Pronounced "kwins," the quince is a small and rounded pome fruit grown on trees. Though it may look as delightfully sweet and juicy as an apple or pear, the quince in its raw form is rather tough, tannic and slightly sour at times. To enjoy all that this produce has to offer, it's best when cooked, which is why it makes the perfect ingredient for fall cooking.
History of Quince
The quince's origins are in the Caucasus – the region between the Caspian and Black seas – as well as in northern Persia, according to The Splendid Table. It has even been considered the catalyst of the Trojan War, as told by Greek legend. From there, the usefulness of the quince in cooking spread to medieval banquet halls and beyond. Commonly enjoyed in the tropical regions of Latin America and Mexico today, the quince has maintained its popularity and found its way into the western culture of food and cooking.
Health Benefits of Quince
The quince is a very nutritious fruit that also has a very low calorie density. One 100-gram quince fruit contains just 57 calories, according to the USDA National Nutrient database. It's also a great source of dietary fiber, antioxidants, vitamins and minerals. The fruit contains tannins including catechin and epicatechin and has a very high concentration of vitamin C. Quince is also a good source of calcium, iron, potassium, magnesium and copper.
How to Buy Quince Fruit
In the southern states such as Florida, it's just about that time of year that the quince starts to come out. Often overlooked among the abundance of colorful common produce, the quince is not a very well-known fruit of the fall season. In fact, many people may not know how to buy quince fruit. When you do happen to stumble upon this secret gem of a fruit however, it's the perfect time to try something new, explained Pritikin's Chef Anthony Stewart. The quince is not farmed in great quantities. Thus, it won't be on your everyday healthy grocery list but instead it's what he likes to call, a "once a year treat."
"Most people see it and will pass it or mistake it for something else," said Chef Anthony. "However, it's great for people who enjoy experimenting with food."
The quince often looks similar to a big plum in shape, with a light green color. When it is ripe and ready to eat, it reaches a bright yellow hue with little specks of brown. In addition to its appearance, its fragrant fruity aroma will certainly get your attention.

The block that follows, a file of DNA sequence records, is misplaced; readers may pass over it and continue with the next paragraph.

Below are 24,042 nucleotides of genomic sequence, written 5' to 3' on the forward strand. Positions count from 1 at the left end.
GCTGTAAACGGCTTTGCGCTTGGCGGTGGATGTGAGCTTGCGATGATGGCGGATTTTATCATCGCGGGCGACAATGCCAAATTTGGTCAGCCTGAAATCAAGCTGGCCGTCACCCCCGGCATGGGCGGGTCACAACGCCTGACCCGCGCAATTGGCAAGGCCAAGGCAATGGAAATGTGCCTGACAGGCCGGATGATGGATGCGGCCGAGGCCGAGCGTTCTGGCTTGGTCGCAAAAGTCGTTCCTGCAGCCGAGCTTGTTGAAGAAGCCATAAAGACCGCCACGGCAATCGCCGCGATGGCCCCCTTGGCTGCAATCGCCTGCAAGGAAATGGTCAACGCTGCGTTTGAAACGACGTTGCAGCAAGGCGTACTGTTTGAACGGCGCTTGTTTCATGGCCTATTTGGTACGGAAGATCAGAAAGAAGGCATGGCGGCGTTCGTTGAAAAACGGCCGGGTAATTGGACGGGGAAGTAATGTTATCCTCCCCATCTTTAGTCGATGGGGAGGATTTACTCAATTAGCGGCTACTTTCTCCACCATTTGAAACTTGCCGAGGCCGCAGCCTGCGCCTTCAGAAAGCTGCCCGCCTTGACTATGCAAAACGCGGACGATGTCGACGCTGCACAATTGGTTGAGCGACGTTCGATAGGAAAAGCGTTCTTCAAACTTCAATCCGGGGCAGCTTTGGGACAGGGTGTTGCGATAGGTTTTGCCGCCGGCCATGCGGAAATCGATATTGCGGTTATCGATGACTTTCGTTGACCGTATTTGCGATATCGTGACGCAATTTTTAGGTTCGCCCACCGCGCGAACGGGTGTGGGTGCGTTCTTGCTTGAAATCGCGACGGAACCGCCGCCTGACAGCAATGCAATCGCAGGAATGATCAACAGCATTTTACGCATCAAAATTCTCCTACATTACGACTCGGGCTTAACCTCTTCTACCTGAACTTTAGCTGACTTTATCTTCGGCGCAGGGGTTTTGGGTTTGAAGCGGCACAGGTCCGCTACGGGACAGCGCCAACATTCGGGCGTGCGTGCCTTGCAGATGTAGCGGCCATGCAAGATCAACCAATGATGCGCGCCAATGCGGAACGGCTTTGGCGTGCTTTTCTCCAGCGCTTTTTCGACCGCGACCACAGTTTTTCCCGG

How to Cook Quince
Most people will tell you that they prefer the soft flesh of a cooked quince – which turns from yellow to soft pink – rather than the fruit in its raw form. Over time however, taste buds will adapt and quince fruit becomes enjoyable both ways.
"Initially, the flavor profile of quince doesn't register right away as very exciting," explained Chef Anthony. "The texture does take a bit of getting used to – between a pear and an Asian pear – it's slightly firm."
Because quince fruit is full of pectin, it is most often found as a jam, jelly, marmalade or compote, according to the Organic Authority. It can also be roasted in the oven and served with a fall-inspired meal or, similar to apples and pears, is great when baked in pies, tarts and muffins.
Simple Cooked Quince Recipe
To prepare and cook quince, follow these instructions:
- Use a vegetable peeler to remove the skin. Save the skin if you are making any sort of jelly, according to The Kitchen.
- Carefully cut each quince in half with a sharp chef's knife – this may be a little difficult because of its toughness.
- Cut each fruit into quarters and then cut the core and seeds away.
- Remove any mealy spots.
- After slicing, place each piece of fruit in a bowl of water to prevent browning.
- Pour water into a saucepan and bring to a boil over medium heat.
- Add quince and simmer for about 40 to 50 minutes, until pink and tender.
- Enjoy as you please!
How to Eat Quince
"I like it as is, but it's great on salads," said Chef Anthony. "Simply wash it, chop it up and squeeze a little lime or lemon juice on it. Put it over a bed of mixed greens with cilantro and it's just fabulous."
Another way Chef Anthony likes to use the quince in the kitchen is to dice it and cook it down with apple juice concentrate until it becomes a sweet and savory puree. This can then be used in a variety of ways, including over your morning oats as a substitute to brown sugar and calorie dense raisins. Instead of adding extra calories to your morning meal, enjoy the filling yet low calorie density of the quince on top of your oats.
Enjoyed as part of a healthy eating plan, quince can be a great source of nutrition and flavor. As always, be sure to maintain a balanced diet made up of a wide variety of colorful, natural fruits and vegetables, unprocessed whole grains, legumes and lean sources of protein. For more information, check out the Pritikin Diet and Eating Plan.